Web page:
GENETICS

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Chiasmata
Site of crossing over
Eugenics
Control of mating to ensure that “defective” genes of troublesome individuals will not be passed on to future generations. Positive=promotion of breeding people with favorable genes. Negative=discouragement breeding among those with undesirable traits
Transmission genetics
The branch of genetics concerned with the mechanisms by which genes are transferred from parent to offspring.
molecular genetics
Study of DNA structure and function on the molecular level
DNA
A macromolecule usually consisting of antiparallel polynucleotide chains held together by hydrogen bonds, in which the sugar residues are deoxyribose. It is the primary carrier of genetic information.
Central Dogma
the concept that states that, in cells, information only flows from DNA to RNA to proteins
population genetics
Examines the frequency, distribution, and inheritance of alleles within a population
variation
an organism that has characteristics resulting from chromosomal alteration.
Meiosis
Cell division that produces gametes
Mitosis
1 diploid parent cell splits into 2 identical diploid daughter cells.
Somatic cell
All cells in your body except for your sex cells
Gamete
A haploid sex cell, formed during meiosis.
Crossing over
The exchange of corresponding segments of the chromatids of two homologous chromosomes during meiosis.
Stages of Meiosis
Interphase, Prophase I, Metaphase I, Anaphase I, teleophase I, cytokinesis, Prophase II, Metaphase II, Anaphase II, Telophase II, cytokinesis
Stages of Mitosis
prophase, metaphase, anaphase, telophase
Prophase
chromatin condenses into chromosomes
Metaphase
nuclear envelope disappears, chromosomes align at the equatorial plate.
Anaphase
sister chromatids separate, centromeres divide
Telophase
chromatin expands, cytoplasm divides
cell cycle
sum of the phases of growth of an individual cell type; dived into G1(growth 1), S (DNA synthesis), G2 (growth 2), and M (mitosis)
homozygous
An organism that has two identical alleles of a gene for a given character
heterozygous
Describes two different alleles at a specific locus.
genotype
set of alleles present in the genome of an organism
Chromosome
double stranded DNA molecule packaged by histone & scaffold proteins.
homologous
Chromosomes that share centromere position, share overall size, contain identical gene sets at matching positions (loci ) .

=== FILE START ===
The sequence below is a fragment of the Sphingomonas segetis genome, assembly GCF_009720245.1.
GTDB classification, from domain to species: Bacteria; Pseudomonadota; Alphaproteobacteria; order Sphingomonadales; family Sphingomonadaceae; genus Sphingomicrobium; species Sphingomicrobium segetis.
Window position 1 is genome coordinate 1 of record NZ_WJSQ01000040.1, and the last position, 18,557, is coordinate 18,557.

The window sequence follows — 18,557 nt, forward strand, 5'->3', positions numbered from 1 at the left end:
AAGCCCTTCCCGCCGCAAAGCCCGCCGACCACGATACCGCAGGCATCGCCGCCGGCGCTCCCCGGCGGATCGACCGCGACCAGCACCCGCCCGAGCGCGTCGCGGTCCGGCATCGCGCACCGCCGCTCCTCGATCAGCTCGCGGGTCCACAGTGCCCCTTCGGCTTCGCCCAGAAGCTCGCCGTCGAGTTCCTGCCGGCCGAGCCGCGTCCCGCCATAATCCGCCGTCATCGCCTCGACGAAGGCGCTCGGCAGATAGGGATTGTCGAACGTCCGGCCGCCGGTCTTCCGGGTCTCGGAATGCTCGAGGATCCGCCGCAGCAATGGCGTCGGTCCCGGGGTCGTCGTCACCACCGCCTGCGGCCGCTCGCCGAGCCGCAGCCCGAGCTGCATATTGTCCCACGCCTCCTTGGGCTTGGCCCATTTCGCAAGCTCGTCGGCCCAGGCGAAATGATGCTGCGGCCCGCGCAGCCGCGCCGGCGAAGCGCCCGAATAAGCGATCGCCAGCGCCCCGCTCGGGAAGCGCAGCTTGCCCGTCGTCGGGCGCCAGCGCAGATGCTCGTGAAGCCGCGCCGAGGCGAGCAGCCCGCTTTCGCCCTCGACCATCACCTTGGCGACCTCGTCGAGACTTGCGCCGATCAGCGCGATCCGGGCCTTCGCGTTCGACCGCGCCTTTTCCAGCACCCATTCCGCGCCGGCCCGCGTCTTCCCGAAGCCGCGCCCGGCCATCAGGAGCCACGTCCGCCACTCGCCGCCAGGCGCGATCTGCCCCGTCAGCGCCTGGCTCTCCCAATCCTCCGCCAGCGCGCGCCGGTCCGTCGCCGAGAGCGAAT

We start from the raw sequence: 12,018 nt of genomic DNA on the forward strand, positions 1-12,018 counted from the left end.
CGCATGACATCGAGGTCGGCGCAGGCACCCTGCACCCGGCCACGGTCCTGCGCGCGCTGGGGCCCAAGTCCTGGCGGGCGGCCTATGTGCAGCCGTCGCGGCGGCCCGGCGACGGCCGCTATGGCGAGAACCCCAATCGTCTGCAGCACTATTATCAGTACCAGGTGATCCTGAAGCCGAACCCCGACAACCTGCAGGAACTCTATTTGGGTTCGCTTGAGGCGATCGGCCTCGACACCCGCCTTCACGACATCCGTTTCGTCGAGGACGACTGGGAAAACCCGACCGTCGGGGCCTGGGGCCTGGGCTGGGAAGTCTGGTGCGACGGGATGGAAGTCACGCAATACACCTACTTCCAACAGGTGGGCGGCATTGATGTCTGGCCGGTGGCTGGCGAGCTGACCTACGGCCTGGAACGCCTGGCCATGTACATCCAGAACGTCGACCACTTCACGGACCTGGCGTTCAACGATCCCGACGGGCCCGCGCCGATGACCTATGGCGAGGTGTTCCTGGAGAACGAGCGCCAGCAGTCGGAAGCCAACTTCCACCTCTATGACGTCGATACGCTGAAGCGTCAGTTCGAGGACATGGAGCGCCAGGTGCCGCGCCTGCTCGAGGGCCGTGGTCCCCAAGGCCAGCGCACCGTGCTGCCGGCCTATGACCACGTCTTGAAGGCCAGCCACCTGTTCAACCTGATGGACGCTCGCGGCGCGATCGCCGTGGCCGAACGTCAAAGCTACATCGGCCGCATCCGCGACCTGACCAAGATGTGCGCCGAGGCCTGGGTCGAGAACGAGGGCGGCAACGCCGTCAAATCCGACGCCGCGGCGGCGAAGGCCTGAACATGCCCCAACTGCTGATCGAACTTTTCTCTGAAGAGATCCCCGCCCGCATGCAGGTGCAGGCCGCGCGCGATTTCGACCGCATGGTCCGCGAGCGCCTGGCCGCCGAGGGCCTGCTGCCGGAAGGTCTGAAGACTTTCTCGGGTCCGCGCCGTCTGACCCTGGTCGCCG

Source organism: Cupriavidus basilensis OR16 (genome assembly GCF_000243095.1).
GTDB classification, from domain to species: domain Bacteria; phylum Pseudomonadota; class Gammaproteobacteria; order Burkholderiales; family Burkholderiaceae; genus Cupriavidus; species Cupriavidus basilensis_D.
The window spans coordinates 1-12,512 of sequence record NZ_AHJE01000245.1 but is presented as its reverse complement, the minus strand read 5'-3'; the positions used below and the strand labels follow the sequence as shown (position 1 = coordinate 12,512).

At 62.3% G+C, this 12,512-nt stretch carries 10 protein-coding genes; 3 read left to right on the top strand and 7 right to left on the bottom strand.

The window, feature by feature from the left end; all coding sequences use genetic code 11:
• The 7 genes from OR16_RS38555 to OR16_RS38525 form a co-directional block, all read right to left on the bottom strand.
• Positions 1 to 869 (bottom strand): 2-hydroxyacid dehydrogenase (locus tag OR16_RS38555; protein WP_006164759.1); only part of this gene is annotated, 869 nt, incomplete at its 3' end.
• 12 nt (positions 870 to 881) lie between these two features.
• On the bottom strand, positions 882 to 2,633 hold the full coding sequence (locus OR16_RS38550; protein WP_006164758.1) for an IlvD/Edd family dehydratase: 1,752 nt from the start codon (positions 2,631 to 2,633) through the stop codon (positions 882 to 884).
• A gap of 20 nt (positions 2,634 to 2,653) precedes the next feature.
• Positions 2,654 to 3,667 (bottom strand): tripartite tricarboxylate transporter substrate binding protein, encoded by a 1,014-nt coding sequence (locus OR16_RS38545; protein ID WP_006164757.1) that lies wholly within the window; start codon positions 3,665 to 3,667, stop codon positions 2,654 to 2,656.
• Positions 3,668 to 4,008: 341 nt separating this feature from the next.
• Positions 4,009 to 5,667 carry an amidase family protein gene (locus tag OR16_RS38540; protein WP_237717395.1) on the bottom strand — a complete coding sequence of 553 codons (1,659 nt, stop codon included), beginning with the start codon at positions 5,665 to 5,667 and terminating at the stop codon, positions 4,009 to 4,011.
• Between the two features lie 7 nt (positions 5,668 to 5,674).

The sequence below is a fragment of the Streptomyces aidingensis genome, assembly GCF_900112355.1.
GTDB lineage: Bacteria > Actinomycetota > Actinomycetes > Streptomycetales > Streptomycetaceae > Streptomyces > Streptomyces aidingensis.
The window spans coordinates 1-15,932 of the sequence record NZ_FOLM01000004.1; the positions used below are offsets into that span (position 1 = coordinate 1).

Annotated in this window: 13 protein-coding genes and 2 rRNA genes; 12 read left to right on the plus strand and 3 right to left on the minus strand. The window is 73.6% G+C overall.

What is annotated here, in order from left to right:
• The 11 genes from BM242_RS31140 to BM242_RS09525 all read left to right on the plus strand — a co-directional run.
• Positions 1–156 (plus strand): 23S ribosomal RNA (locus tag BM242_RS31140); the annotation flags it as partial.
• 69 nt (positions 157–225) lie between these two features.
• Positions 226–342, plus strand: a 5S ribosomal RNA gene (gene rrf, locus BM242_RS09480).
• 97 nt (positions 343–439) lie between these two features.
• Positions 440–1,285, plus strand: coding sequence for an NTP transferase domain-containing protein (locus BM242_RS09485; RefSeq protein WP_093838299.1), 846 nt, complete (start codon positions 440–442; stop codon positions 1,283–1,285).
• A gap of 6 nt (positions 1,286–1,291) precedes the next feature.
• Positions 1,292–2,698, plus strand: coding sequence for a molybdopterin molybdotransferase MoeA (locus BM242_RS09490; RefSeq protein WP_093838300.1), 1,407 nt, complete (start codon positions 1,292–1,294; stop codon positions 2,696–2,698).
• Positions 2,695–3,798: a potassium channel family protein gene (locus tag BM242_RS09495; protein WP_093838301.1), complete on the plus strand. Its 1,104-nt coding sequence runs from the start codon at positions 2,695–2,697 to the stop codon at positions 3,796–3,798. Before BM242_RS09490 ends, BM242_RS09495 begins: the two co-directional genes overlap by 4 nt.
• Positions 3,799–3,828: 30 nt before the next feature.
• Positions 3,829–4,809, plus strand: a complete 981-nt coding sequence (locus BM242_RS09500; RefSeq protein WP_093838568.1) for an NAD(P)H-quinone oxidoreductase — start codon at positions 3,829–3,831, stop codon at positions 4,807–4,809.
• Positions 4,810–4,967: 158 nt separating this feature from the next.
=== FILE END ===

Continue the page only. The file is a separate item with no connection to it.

sister chromatids
Replicated forms of a chromosome joined together by the centromere and eventually separated during mitosis or meiosis II.
Allele
An alternative form of a gene.
genome
collection of all genetic material of organism
Gregor Mendel
“Father of genetics;” used statistical analysis of breeding experiments to arrive at the concept of a gene; developed the law of dominance, genes and alleles, and the segregation of alleles
Punnett Square
A chart that shows all the possible combinations of alleles that can result from a genetic cross
test cross
cross with homozygous recessive organism
genotypic ratio
the ratio of the genotypes that appear in offspring.
phenotypic ratio
a ratio that shows the varied outcomes that results from a genetic cross and is based on physical appearance alone
Laws of Mendel
1. Discreet units of dominance and recessive-ness, 2. Segregation of traits, 3. random (independent) assortment, did not discover crossing over
dihybrid cross
a genetic cross involving two characters in which the parents possess different forms of each character (e.g., yellow, round X green, wrinkled peas)
monohybrid cross
a genetic cross between two individuals involving only one character. (AA x aa)
Advantages of pea plants
each flower has both sperm and egg organs; easy cross-pollination; mating can be controlled
the function of proteins
cell growth, repair, maintenance. Enzymes and hormone. Fluid and electrolyte balance.
genetic code
A set of rules that defines how the four-letter code of DNA is translated into the 20-letter code of amino acids, which are the building blocks of proteins.
RNA triplets
codon
the structure of nucleic acid
DNA is a polymer made of repeating subunits called nucleotides
DNA microarray
Technique used to screen a single sample for a vast range of different nucleotide sequences stimultaneously; it is often used to study gene expression
inheritance
genes are packaged into chromosomes, and chromosomes are passed on from on cell to the next
Q arm
long arm
P arm
short arm
centromere
separates Q arm and P arm
SNP
single nucleotides polymorphous. associated with mutations that are allowed for genetic variation.
enzymes
cut proteins to alter gene expression
mitosis and meiosis are
mechanisms by which cells distribute the genetic information contained in their chromosomes to progeny cells in a precise, orderly fashion.
Mendel’s work on pea plants established
the principles of the transmission of genes from parents to offspring and established the foundation for the science of genetics
Recombinant DNA technology
allows genes from one organism to be spliced into vectors and cloned, serving as the basis for a far-reaching technology used in molecular genetics.
the use of model organisms
has advanced our basic understanding of genetic mechanisms and , coupled with recombinant DNA technology, has been used to develop models for human genetic diseases.
genetic engineering
A technology that includes the process of manipulating or altering the genetic material of a cell resulting in desirable functions or outcomes that would not occur naturally.
cytogenetics
study what is happening in an entire cell
recessive
an allele that is masked by a dominant allele. The dominant gene is always expressed in heterozygous.
P
parental generation
F1
first filial generation (offsprings from parents)
F2
Second filial generation of genetic code (F1 offspring)
locus
A specific place along the length of a chromosome where a given gene is located.
Categories: Genetics